HILLS - What started as horse lover Marie LaRock’s self-professed “simple idea” of providing an opportunity for kids to spend time in nature with horses is quickly transforming her family’s Hills ranch into a destination where students develop skills far beyond cinching up a saddle.

Using horses as her main teaching tool, LaRock teaches Rock Ranch students a strong work ethic, confidence, courage, patience, responsibility, social/emotional wellbeing and many other traits from atop a horse’s back.

“We’re about providing a recreational experience for kids in a learning environment,” LaRock said of the ranch’s mission, which also includes a Christian component.

In the first two years of its existence, more than 130 youths from communities across Minnesota, Iowa, South Dakota and North Dakota have saddled up and received horseback riding lessons from LaRock.

She says Rock Ranch is not about showmanship, poling, barrel racing or roping.

“We’re just giving kids opportunities to get on horses and to have fun,” LaRock said, adding that the majority of her students are youths who want a horse but aren’t able to have one.

A trained speech pathologist, LaRock uses a Bible verse to guide her lessons and add a faith-based component to student lessons, which are tailored to them based on their unique needs.

Whether it’s developing more strength, balance and coordination, cognitive skills or social skills, all of the lessons start similarly with students retrieving and preparing their horse depending on their individual abilities.

“I don’t have everything saddled up and ready to go,” LaRock said. “When they come, they have to do the work.”

When the student’s horse is ready, the team takes to the ranch’s outdoor arena where each student must learn to communicate with their horse.

One thing LaRock doesn’t believe in is having students make circles around the arena. Every movement the students instruct their horse to make is with a specific purpose or task to accomplish.

Whether students are tasked with gathering fake food for a picnic that’s dispersed on various fence posts around the arena, retrieving the correct ingredients represented on clothespins for a specific recipe or any other of LaRock’s several objectives, the mini tasks not only improve students’ cognitive abilities and life skills, but promote a more natural horsemanship learning opportunity, LaRock said.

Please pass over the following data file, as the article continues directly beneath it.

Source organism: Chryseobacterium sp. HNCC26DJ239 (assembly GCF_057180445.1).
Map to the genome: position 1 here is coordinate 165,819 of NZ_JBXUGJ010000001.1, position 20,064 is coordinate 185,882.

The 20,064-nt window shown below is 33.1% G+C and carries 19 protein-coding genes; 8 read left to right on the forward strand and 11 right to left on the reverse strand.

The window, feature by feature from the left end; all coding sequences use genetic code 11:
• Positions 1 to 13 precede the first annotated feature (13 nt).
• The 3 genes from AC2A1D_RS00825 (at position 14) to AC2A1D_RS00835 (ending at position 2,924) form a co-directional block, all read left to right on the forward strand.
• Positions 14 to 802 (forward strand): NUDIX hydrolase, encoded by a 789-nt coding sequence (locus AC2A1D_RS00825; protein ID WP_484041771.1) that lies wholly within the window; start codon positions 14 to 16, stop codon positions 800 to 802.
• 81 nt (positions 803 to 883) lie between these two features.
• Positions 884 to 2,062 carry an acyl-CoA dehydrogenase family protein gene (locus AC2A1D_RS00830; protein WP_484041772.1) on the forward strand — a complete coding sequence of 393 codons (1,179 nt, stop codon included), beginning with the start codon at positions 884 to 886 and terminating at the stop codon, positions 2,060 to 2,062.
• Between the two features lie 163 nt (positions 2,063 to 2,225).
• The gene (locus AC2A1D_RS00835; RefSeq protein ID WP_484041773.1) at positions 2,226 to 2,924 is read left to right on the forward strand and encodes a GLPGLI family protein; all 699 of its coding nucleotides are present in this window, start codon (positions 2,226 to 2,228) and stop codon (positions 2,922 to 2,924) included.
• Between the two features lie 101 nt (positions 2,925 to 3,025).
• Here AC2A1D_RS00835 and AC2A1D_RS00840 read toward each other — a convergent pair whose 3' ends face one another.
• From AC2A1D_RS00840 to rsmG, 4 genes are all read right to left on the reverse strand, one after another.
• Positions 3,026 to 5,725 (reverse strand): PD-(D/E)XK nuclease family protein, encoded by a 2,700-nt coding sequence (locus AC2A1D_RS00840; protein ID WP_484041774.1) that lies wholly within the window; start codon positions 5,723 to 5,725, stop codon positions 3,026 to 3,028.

“Just having that kind of a job allows (students) to be more relaxed on their horse,” LaRock said.

LaRock and her horses aren’t only providing unique opportunities to youths. With the idea and desire to offer experiences for seniors since the nonprofit’s inception, LaRock started small - with a litter of kittens.

At the request of a former staff member at Tuff Memorial Home, LaRock loaded up a litter of kittens in the spring of 2017 and brought them remotely to the senior residents.

Feeding off the positive response, LaRock later brought Spirit, her Shetland pony, to the residents for another visit.

Residents have even visited the farm in each of the last two summers and gotten to meet some of the ranch’s horses, dogs and cats.

“Apparently the first time they came out it was all they could talk about for a month,” LaRock said, adding that caregivers were surprised about the effect generating memories has on its residents.

LaRock said one resident - who she guessed to be in his 90s - even hopped on.

“That was super fun to see and all the residents were proud of him. They couldn’t believe it,” she said. “He was all smiles.”

A group from Rock County Opportunities - a training and habilitation site that serves people with developmental and related disabilities - also visited Rock Ranch for a one-day event in which participants brushed, combed and led the horses around. One gentleman spent the afternoon laying on the grass and playing with three baby kittens, she added.

LaRock said the ranch would not be possible without the grant funding and charitable contributions it has received, its volunteers and her husband, Dan, who works primarily with the business side of the nonprofit.

Excited about the progress she’s witnessed in students and seniors alike during Rock Ranch’s first two seasons, LaRock has bigger dreams for the ranch.

One of her ultimate goals is to be in the position to add an indoor arena so programs could continue year-round rather than being limited to May through September. She also would like to expand the ranch’s offering to individuals with specific mental health needs. Getting more senior citizens who are still able to ride a horse is another goal she has. She said having seniors works with horses has the potential to improve an individual’s strength, balance and coordination.

LaRock would also like to allow her more advanced riders the opportunity to ride independently, pending their ability to prove they could do so safely.

“Right now we’re putting ideas into a funnel and providing opportunities and it will funnel down into what it is meant to be,” LaRock said of what she sees for the ranch’s future.

Meanwhile, LaRock is passionate about the unique experiences now provided to youths and seniors alike.

“I truly believe we were led to do this by God and felt a push to do something for years,” she said. “Finally, I listened.”